On Strips: Changing Contexts

By | Friday, June 19, 2015 Leave a Comment
The last time I think I read newspaper strips in newspapers on a regular basis would've probably been in the late 1980s. I was still in high school and living with my parents, who received the two(!) local papers. I don't recall religiously reading the comics at the same time every day or with any sort of ritualistic patterns, but I'd generally wait until after my folks had gone through the entire paper (thereby foregoing the need for me to keep it tidy and/or in order) before swiping the funny pages.

When I got to college, I stopped reading them largely because... well, I was going to say that I didn't have access to a local paper any longer, but I probably could've walked over to the school library to read them. I suppose the incentive to regularly hike to the far side of campus for a page of mostly just mildly amusing comics wasn't compelling enough. I would still read the comics when I went home periodically, but that would only give me a few weeks of strips at the most per year.

By the time I graduated college, the internet was becoming a known thing, although I don't believe most strips had migrated online in any capacity yet. I recall that even as late as 1997 that wasn't a thing yet because Universal's posting of their strips for the Great Comic Strip Switcheroo was necessary for an associated contest they ran along with it, and seeing all those strips online the day they were published was unusual.

It was around that time that my primary means of reading comic strips was buying the book collections. Mostly, I just bought Foxtrot but I did look at a couple Dilbert books as well. I'd had collections before, so the idea wasn't new to me by any means, but they had not been my primary interaction with those strips.

Eventually, the syndicates came around and I read many of the newspaper strips online. Mostly via RSS feeds alongside the feeds of the variety of webcomics I read. I've noticed a difference, though, in how I approach newspaper strips versus most webcomics.

Most newspaper strips size fairly well to my phone when turned sideways. Compared to many of the webcomics I read, which fit much better on a larger montior. Furthermore, the lack of continuity in most newspaper strips means I don't have to read them in any sort of order. Whenever/wherever they show up in my news feed is irrelevant. So what I wind up doing most of the time is saving their reading for whenever I'm sitting around somewhere waiting by myself for a few minutes. Waiting for the train to show up. Waiting in a particularly long line at Starbucks. Waiting at the airport to board my flight. They're easy to fire up quickly, read through quickly, and put aside quickly. There's no trying to remember where you left off, or what happened before today's installment, or sorting through to make sure you read them in order, or notating the last strip you read as you close out. Fire up my app, read through Andy Capp, Herb & Jamal, Pardon My Planet, whoops-there's-the-train-throw-the-phone-in-my-pocket-and-go.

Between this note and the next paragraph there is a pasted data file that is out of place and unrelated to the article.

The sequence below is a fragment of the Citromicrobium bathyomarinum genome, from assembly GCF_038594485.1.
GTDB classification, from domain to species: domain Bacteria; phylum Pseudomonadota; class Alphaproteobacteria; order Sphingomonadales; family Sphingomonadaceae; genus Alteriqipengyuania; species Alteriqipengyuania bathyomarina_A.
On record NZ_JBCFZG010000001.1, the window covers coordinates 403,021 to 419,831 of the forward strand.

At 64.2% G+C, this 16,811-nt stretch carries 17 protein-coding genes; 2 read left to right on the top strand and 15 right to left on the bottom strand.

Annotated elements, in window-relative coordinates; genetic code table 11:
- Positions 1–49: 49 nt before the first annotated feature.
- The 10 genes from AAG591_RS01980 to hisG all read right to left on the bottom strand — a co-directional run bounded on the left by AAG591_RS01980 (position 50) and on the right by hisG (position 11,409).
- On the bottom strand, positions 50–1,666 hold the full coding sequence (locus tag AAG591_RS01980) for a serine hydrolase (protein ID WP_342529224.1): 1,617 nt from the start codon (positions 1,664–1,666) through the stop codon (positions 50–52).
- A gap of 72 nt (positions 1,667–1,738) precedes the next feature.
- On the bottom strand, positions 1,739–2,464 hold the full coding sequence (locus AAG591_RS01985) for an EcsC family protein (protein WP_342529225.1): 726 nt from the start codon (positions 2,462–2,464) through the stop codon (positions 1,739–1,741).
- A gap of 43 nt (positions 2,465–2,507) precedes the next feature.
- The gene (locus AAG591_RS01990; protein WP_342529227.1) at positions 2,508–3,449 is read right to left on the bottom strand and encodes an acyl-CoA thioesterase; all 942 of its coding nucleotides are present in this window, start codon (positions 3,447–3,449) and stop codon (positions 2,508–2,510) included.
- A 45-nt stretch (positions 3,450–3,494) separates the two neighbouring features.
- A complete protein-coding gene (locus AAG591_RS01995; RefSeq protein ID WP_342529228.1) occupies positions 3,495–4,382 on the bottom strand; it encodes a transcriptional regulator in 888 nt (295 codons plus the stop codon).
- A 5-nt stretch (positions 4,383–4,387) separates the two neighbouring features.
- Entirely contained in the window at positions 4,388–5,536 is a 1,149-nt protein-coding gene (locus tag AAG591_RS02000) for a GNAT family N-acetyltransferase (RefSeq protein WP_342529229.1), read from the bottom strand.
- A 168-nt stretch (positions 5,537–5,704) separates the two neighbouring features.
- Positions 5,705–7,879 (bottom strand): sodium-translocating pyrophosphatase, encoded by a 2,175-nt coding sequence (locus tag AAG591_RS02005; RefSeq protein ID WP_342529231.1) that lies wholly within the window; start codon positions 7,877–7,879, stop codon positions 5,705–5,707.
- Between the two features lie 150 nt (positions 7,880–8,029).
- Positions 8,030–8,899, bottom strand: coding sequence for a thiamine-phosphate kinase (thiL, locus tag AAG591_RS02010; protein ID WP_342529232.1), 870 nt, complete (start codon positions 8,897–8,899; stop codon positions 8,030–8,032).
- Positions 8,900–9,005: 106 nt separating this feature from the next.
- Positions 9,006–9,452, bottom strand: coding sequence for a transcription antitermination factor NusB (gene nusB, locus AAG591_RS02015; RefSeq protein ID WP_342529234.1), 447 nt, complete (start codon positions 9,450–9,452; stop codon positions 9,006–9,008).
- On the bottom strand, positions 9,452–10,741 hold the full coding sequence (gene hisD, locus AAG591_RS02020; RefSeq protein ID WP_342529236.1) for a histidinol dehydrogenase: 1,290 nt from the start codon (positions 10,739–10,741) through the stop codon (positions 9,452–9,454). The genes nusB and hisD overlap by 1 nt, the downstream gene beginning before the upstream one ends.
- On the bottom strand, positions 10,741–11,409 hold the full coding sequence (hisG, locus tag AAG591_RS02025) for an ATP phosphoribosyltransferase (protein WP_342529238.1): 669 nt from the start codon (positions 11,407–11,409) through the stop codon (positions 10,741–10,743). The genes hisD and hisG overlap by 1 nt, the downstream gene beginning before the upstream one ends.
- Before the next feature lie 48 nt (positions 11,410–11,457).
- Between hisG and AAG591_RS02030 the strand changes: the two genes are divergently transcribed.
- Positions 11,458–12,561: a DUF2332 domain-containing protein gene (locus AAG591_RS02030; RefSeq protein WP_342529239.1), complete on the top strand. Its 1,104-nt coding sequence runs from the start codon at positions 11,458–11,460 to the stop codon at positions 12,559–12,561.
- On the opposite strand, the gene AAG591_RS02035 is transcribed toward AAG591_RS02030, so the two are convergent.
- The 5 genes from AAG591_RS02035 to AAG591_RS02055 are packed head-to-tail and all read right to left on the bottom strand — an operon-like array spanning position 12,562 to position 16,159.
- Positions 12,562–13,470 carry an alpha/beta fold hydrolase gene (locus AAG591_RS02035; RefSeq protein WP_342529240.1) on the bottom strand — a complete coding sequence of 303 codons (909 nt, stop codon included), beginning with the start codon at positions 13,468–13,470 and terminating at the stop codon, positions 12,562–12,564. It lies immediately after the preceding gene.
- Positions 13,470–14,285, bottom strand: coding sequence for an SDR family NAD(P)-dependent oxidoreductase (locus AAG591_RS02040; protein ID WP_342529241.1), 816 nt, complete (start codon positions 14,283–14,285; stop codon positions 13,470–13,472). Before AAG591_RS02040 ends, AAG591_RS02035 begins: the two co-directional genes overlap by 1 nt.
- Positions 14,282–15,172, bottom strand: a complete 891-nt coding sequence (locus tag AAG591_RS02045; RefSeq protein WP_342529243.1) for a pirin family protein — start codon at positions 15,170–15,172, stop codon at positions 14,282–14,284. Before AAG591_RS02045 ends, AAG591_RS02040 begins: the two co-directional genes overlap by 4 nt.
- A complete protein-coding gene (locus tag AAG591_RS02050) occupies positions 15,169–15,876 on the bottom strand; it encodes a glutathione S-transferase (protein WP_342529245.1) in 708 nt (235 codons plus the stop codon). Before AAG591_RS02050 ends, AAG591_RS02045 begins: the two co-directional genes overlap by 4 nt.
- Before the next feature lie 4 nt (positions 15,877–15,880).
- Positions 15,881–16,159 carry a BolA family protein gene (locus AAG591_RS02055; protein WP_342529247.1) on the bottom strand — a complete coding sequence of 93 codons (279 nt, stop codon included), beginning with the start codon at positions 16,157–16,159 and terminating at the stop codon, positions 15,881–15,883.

What's interesting, as I think about it, is that I've changed the context of how I read newspaper strips multiple times throughout my life, but it's only this last change that changes my relationship with them. In the earlier instances, I was make a dedicated and concerted effort to read those comics. I would sit down with the newspaper and read an entire page or two of them, or I would sit down with the collection and read a substantial chunk of (if not the entire) book. There was a necessary focus and dedication of some sort with each of those. Even if I didn't care much for The Born Loser, I would still read it because I had already set aside a block of time/energy to read the funnies and that happened to be on the came page as Calvin & Hobbes and The Far Side.

But my current approach is decidedly more casual. I'm not setting aside time to read them, I'm using them as filler in a few spare moments I have here and there. They're no longer important or significant enough to devote "real" time to; I can better spend that time reading Space Mullet or Unsounded. No, the newspaper strips are there so I'm not sitting idle. If I don't get to them... eh?

Of course, a lot of that has to do with personal taste, right? I tend to connect more with webcomics because of the nature of their content. But think on this... newspaper comics, by their nature, appeal to a much broader audience. But because they're appealing to that wide audience, their readership tends to not be as devoted. They make money because they're able to reach such a wide number of people. Webcomics, by contrast, tend to make money more off true fans. Rather than every newspaper strip reader who contributes a half-cent or less, a compartively small handful of webcomics readers contributes twenty bucks. The higher rate of return means you don't have to have as many readers to earn the same amount.

So if newspaper comics have relied on a large number of casual fans in the first place, how does their revenue model work when the online readership is even more casual? Honestly, I don't know, but I hope it's something that both the syndicate folks as well as the creators themselves are thinking about.
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